On Wednesday, Casino.org reported that the Nevada Gaming Control Board’s (NCGB) website may have fallen victim to a cyberattack. Now, that attack has been confirmed.
People trying to access the Nevada Gaming Control Board’s website have been unable to connect since Monday, and Google issued this ominous warning on its search results beginning Wednesday. (Image: Google)
In a statement posted to the agency’s Twitter/X account late Thursday, the control board admitted that its website, which also serves the Nevada Gaming Commission (NGC), had been compromised. No personal information or financial records were believed to be stolen.
Technology personnel initiated immediate steps to protect the website by taking it offline,” the statement read. “The [board] is working with experts to thoroughly assess the situation. While working to restore the full website, the [board] is preparing to publish a temporary website for those seeking access to information.”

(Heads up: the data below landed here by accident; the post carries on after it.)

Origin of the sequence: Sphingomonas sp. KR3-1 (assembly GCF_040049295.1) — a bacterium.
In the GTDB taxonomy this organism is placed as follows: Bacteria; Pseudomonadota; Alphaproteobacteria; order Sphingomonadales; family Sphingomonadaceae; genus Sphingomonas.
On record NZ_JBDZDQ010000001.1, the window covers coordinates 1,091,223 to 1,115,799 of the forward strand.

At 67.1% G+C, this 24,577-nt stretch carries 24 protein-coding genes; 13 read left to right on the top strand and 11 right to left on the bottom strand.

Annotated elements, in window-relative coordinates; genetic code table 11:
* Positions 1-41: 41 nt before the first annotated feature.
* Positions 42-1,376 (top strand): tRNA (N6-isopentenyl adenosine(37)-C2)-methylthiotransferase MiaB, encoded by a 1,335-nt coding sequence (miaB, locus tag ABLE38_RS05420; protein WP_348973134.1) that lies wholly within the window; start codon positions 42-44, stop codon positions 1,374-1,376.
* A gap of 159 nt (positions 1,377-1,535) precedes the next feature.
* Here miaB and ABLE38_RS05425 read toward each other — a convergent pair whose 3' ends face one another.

Ironically, that is the website where the state’s casinos are instructed to go to report cyberattacks, such as the ones suffered by Caesars Entertainment and MGM Resorts last year.
The NGCB’s site includes information about agency meeting agendas, gaming regulations, public statistics, phone numbers for agency offices, and public biographies of the board and gaming commission members.
Gaming license information and financial records are stored on a separate internal state agency system that wasn’t compromised, the Nevada Independent reported.
Since Casino.org learned of the possible hack on Wednesday, several attempts were made to reach a spokesperson for the regulatory agency. All were unsuccessful.
An operator at the NGCB’s helpline denied that the site had been hacked, saying only that they were aware of the problem and that they “have a ticket out for it.”